realized this was a much different Russian army they were facing.
the Russians were far better equipped than at Narva. The
Swedes were swiftly battered into submission by the powerful Russian
artillery. Peter had used his home field advantage to bring
every big gun he could find to use against the enemy.
Peter had also used the time to round up an enormous army.
Peter, acting as commander, used 53,000 troops to handily defeat the
Swedish army that had dwindled to 19,000 troops. Charles was
spirited off the field and took off fleeing for
Turkey in fear for his life. With bullets whizzing past him,
Charles just barely escaped across a
river by the skin of his
neck. Now the humiliation was his. The shoe was on the
other foot... probably the foot that wasn't shot.
The Battle of Poltava in 1709 represents one of the key victories in Russian
military history. Interestingly, the military plan of operations at
Poltava was of Peter’s own design. Peter had just gained his first
significant victory against a tested opponent.
Military historians view
the swift defeat as a major turning point in the fortunes of the two
countries involved. In analyzing the seeds of the Swedish
defeat, they concluded the Swedish troops
were overextended. Their years of chasing their opponents across Europe
had worn them down. Their food supply problems had weakened
them and their low supply of
gunpowder caused serious problems on the battlefield. But the
biggest mistake of all was simply staying in one place too long so
that Peter could take careful aim.
Dawn of the Russian Empire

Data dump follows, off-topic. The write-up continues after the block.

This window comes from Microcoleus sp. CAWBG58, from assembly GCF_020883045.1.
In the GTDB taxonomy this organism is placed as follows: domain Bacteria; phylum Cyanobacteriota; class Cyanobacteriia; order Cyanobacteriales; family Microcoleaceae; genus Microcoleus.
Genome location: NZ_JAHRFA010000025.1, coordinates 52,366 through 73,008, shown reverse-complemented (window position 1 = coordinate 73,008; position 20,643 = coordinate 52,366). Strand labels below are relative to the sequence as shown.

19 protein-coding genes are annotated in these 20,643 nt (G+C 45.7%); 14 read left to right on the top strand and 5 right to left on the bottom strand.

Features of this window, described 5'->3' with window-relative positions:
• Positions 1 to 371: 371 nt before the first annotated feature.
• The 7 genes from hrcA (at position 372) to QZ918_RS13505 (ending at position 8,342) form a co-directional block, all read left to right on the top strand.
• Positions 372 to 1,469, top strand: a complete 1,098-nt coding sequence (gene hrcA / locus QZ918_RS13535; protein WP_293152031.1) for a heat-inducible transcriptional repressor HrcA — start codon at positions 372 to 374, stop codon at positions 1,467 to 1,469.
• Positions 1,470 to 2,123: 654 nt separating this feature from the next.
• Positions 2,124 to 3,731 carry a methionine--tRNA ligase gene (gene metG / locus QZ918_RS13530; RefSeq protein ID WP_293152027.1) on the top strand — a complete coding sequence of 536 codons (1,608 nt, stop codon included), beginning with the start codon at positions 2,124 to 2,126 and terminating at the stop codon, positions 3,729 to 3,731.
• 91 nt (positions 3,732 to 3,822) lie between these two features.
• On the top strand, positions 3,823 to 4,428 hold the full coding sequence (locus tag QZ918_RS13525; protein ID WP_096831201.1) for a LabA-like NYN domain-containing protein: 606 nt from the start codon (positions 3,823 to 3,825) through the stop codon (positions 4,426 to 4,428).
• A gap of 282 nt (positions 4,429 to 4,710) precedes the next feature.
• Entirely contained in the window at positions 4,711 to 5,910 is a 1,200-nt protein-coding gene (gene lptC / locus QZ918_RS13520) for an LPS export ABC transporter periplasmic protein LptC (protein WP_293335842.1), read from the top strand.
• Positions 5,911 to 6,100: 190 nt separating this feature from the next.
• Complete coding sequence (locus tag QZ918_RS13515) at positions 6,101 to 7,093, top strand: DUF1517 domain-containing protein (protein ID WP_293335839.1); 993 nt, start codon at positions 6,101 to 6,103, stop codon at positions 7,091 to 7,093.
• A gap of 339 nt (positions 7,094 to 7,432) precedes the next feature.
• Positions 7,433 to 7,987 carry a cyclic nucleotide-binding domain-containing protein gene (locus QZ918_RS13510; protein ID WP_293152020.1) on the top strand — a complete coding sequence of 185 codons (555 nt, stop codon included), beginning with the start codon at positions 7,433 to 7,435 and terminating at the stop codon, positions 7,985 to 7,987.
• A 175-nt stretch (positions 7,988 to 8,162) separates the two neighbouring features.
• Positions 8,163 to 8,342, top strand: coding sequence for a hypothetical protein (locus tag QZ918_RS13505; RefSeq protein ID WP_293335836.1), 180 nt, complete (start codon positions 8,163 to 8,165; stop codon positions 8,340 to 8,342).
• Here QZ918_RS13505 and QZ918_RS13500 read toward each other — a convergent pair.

There was a great irony
in Peter's victory at Poltava. In Round One, Charles had used
Peter's siege at Narva as an opportunity to pin him down.
How ironic was it that
in Round Two Charles had played right into Peter's hands with his
own siege strategy. Now that the tables were turned, the
Swedish had turned into sitting ducks against the vast Russian
However, there was one
difference in the outcome. Peter showed absolutely no mercy.
No surprise there.
Peter reaped quick
rewards from Poltava. For the next several years, Peter took
advantage of several opportunities to snap up more Swedish
territory. With Charles stuck in Turkey along with the remnants of
the Swedish army, he was unable to come to the defense of Sweden's
Baltic properties. Peter was able to stage
successful assaults on Sweden's valuable eastern Baltic ports, including Viborg, Riga, and Tallinn (Reval) in 1710.
Peter even got Narva
back! Peter suddenly had more Baltic Sea ports than he
knew what to do with.
Russian army was able to advance on Livonia, Ingria and Karelia as